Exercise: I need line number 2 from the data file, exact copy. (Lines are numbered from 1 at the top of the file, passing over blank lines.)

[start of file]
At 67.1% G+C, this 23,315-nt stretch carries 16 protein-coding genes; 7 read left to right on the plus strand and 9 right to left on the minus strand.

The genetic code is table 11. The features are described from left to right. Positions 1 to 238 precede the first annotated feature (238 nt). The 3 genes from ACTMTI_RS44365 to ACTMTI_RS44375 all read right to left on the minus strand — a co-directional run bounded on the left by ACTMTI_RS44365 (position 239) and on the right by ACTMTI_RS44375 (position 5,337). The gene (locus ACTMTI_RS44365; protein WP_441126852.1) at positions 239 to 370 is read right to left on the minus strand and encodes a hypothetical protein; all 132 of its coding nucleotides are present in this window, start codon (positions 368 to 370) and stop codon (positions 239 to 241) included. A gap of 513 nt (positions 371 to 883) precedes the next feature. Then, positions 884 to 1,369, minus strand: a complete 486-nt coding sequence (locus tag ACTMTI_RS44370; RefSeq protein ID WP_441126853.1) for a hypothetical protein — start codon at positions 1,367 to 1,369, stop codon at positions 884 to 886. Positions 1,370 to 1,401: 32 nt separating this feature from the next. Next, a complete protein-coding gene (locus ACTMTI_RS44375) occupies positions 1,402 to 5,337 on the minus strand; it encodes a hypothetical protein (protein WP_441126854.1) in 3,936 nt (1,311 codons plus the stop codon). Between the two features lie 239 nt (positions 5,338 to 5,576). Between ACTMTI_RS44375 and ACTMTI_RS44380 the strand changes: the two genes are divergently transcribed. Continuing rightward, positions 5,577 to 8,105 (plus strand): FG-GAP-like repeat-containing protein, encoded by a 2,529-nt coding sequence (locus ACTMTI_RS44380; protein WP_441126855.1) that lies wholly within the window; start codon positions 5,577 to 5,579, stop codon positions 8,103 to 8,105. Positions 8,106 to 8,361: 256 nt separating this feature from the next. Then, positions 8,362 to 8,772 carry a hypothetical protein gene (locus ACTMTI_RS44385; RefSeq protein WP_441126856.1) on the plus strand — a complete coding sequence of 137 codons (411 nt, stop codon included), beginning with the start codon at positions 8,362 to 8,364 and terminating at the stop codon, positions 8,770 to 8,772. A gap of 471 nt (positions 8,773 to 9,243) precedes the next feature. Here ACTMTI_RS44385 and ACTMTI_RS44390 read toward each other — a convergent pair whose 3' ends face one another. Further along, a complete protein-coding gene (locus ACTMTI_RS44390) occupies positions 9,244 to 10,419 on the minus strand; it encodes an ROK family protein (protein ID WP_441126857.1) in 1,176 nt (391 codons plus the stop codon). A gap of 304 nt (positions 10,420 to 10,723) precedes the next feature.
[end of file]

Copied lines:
The genetic code is table 11. The features are described from left to right. Positions 1 to 238 precede the first annotated feature (238 nt). The 3 genes from ACTMTI_RS44365 to ACTMTI_RS44375 all read right to left on the minus strand — a co-directional run bounded on the left by ACTMTI_RS44365 (position 239) and on the right by ACTMTI_RS44375 (position 5,337). The gene (locus ACTMTI_RS44365; protein WP_441126852.1) at positions 239 to 370 is read right to left on the minus strand and encodes a hypothetical protein; all 132 of its coding nucleotides are present in this window, start codon (positions 368 to 370) and stop codon (positions 239 to 241) included. A gap of 513 nt (positions 371 to 883) precedes the next feature. Then, positions 884 to 1,369, minus strand: a complete 486-nt coding sequence (locus tag ACTMTI_RS44370; RefSeq protein ID WP_441126853.1) for a hypothetical protein — start codon at positions 1,367 to 1,369, stop codon at positions 884 to 886. Positions 1,370 to 1,401: 32 nt separating this feature from the next. Next, a complete protein-coding gene (locus ACTMTI_RS44375) occupies positions 1,402 to 5,337 on the minus strand; it encodes a hypothetical protein (protein WP_441126854.1) in 3,936 nt (1,311 codons plus the stop codon). Between the two features lie 239 nt (positions 5,338 to 5,576). Between ACTMTI_RS44375 and ACTMTI_RS44380 the strand changes: the two genes are divergently transcribed. Continuing rightward, positions 5,577 to 8,105 (plus strand): FG-GAP-like repeat-containing protein, encoded by a 2,529-nt coding sequence (locus ACTMTI_RS44380; protein WP_441126855.1) that lies wholly within the window; start codon positions 5,577 to 5,579, stop codon positions 8,103 to 8,105. Positions 8,106 to 8,361: 256 nt separating this feature from the next. Then, positions 8,362 to 8,772 carry a hypothetical protein gene (locus ACTMTI_RS44385; RefSeq protein WP_441126856.1) on the plus strand — a complete coding sequence of 137 codons (411 nt, stop codon included), beginning with the start codon at positions 8,362 to 8,364 and terminating at the stop codon, positions 8,770 to 8,772. A gap of 471 nt (positions 8,773 to 9,243) precedes the next feature. Here ACTMTI_RS44385 and ACTMTI_RS44390 read toward each other — a convergent pair whose 3' ends face one another. Further along, a complete protein-coding gene (locus ACTMTI_RS44390) occupies positions 9,244 to 10,419 on the minus strand; it encodes an ROK family protein (protein ID WP_441126857.1) in 1,176 nt (391 codons plus the stop codon). A gap of 304 nt (positions 10,420 to 10,723) precedes the next feature.